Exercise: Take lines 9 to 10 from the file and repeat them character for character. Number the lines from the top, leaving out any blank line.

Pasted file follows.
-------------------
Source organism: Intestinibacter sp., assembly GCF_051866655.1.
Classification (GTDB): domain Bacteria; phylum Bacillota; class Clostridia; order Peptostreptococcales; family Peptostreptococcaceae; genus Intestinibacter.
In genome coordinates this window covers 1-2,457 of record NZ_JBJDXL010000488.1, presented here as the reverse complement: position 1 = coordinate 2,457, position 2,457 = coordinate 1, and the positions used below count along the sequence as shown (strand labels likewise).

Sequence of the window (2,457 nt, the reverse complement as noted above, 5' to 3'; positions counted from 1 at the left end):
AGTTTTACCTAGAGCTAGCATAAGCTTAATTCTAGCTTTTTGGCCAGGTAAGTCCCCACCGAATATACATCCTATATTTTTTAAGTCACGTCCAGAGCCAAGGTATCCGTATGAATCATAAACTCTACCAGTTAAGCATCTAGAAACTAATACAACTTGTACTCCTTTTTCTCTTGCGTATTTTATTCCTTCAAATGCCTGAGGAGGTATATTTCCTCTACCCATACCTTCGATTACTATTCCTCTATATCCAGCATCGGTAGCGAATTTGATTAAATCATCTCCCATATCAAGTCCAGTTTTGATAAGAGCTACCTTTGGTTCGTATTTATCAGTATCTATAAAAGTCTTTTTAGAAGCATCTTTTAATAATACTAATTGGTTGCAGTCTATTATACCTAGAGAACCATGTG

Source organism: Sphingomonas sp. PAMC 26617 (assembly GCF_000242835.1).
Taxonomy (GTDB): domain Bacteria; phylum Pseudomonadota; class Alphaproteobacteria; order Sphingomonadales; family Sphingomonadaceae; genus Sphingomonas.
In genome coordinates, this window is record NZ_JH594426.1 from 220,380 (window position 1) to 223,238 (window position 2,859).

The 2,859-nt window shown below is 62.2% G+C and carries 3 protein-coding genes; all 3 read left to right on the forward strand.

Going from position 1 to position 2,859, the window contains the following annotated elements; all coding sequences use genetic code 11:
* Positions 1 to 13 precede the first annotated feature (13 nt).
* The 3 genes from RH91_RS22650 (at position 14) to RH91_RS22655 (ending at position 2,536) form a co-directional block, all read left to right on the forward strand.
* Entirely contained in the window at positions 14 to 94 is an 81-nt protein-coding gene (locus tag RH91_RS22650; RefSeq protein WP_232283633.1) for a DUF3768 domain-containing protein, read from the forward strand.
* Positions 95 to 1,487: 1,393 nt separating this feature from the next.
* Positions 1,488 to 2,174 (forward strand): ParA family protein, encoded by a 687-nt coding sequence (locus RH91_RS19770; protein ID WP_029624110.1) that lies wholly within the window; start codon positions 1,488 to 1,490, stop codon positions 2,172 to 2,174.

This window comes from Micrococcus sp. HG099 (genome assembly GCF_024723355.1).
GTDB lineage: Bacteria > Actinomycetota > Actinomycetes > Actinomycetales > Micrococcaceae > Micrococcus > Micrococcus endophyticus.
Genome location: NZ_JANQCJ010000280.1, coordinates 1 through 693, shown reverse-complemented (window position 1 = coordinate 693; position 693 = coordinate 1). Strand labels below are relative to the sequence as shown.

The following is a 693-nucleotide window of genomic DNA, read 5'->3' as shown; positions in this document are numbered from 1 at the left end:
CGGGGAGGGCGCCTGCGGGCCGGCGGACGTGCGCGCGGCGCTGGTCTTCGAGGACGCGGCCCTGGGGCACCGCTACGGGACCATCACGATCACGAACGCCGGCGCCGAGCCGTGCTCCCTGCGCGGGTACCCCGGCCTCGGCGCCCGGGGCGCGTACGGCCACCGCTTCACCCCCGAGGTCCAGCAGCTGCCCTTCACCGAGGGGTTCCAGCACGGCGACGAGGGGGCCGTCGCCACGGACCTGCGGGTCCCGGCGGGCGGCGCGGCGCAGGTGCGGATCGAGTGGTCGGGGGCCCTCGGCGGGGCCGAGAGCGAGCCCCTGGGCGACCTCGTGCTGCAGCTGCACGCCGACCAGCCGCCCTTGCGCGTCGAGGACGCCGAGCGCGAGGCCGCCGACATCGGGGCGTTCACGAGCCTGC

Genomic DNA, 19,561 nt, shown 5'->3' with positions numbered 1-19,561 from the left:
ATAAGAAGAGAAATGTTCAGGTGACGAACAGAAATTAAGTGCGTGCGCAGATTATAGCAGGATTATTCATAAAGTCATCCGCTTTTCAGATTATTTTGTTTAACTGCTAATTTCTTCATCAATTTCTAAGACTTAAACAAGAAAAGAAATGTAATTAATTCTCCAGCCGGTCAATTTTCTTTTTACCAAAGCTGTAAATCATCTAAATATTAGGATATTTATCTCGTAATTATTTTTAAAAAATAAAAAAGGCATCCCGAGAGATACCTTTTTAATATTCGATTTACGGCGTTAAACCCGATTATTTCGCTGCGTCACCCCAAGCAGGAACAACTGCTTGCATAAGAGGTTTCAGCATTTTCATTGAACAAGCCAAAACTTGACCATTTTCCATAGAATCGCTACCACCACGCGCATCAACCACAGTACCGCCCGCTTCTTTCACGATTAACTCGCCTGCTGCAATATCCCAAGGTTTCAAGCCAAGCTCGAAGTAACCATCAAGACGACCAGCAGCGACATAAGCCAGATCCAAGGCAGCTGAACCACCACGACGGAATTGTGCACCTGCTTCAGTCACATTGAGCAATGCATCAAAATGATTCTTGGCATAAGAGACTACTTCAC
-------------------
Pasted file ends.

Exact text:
The 2,859-nt window shown below is 62.2% G+C and carries 3 protein-coding genes; all 3 read left to right on the forward strand.

Going from position 1 to position 2,859, the window contains the following annotated elements; all coding sequences use genetic code 11: